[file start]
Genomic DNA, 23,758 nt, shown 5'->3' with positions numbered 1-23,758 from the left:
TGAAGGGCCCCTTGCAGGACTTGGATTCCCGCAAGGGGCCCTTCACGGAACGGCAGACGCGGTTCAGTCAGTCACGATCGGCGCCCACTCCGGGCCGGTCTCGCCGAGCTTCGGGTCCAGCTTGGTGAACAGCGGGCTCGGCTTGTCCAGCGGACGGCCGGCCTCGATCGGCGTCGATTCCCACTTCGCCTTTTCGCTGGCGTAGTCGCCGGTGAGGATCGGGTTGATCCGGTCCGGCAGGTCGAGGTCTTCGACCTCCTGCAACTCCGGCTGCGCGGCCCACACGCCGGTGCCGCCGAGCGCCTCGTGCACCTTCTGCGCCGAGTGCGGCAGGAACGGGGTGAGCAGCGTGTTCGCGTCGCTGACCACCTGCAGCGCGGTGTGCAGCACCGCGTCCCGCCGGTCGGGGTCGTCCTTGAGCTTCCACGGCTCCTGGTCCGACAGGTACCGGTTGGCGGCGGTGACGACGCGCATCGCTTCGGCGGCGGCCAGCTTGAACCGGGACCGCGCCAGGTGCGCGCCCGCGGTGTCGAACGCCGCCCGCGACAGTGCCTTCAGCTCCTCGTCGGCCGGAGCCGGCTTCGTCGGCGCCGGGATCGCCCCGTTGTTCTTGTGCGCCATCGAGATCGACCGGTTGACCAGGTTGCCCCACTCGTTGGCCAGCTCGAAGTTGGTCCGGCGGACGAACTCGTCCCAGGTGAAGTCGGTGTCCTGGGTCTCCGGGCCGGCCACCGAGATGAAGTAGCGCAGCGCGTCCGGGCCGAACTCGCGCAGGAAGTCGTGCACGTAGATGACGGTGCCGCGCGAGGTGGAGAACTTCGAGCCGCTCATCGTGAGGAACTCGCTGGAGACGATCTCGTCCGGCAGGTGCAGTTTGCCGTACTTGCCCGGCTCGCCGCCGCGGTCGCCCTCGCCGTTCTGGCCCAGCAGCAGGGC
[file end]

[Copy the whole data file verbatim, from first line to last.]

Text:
Genomic DNA, 23,758 nt, shown 5'->3' with positions numbered 1-23,758 from the left:
TGAAGGGCCCCTTGCAGGACTTGGATTCCCGCAAGGGGCCCTTCACGGAACGGCAGACGCGGTTCAGTCAGTCACGATCGGCGCCCACTCCGGGCCGGTCTCGCCGAGCTTCGGGTCCAGCTTGGTGAACAGCGGGCTCGGCTTGTCCAGCGGACGGCCGGCCTCGATCGGCGTCGATTCCCACTTCGCCTTTTCGCTGGCGTAGTCGCCGGTGAGGATCGGGTTGATCCGGTCCGGCAGGTCGAGGTCTTCGACCTCCTGCAACTCCGGCTGCGCGGCCCACACGCCGGTGCCGCCGAGCGCCTCGTGCACCTTCTGCGCCGAGTGCGGCAGGAACGGGGTGAGCAGCGTGTTCGCGTCGCTGACCACCTGCAGCGCGGTGTGCAGCACCGCGTCCCGCCGGTCGGGGTCGTCCTTGAGCTTCCACGGCTCCTGGTCCGACAGGTACCGGTTGGCGGCGGTGACGACGCGCATCGCTTCGGCGGCGGCCAGCTTGAACCGGGACCGCGCCAGGTGCGCGCCCGCGGTGTCGAACGCCGCCCGCGACAGTGCCTTCAGCTCCTCGTCGGCCGGAGCCGGCTTCGTCGGCGCCGGGATCGCCCCGTTGTTCTTGTGCGCCATCGAGATCGACCGGTTGACCAGGTTGCCCCACTCGTTGGCCAGCTCGAAGTTGGTCCGGCGGACGAACTCGTCCCAGGTGAAGTCGGTGTCCTGGGTCTCCGGGCCGGCCACCGAGATGAAGTAGCGCAGCGCGTCCGGGCCGAACTCGCGCAGGAAGTCGTGCACGTAGATGACGGTGCCGCGCGAGGTGGAGAACTTCGAGCCGCTCATCGTGAGGAACTCGCTGGAGACGATCTCGTCCGGCAGGTGCAGTTTGCCGTACTTGCCCGGCTCGCCGCCGCGGTCGCCCTCGCCGTTCTGGCCCAGCAGCAGGGC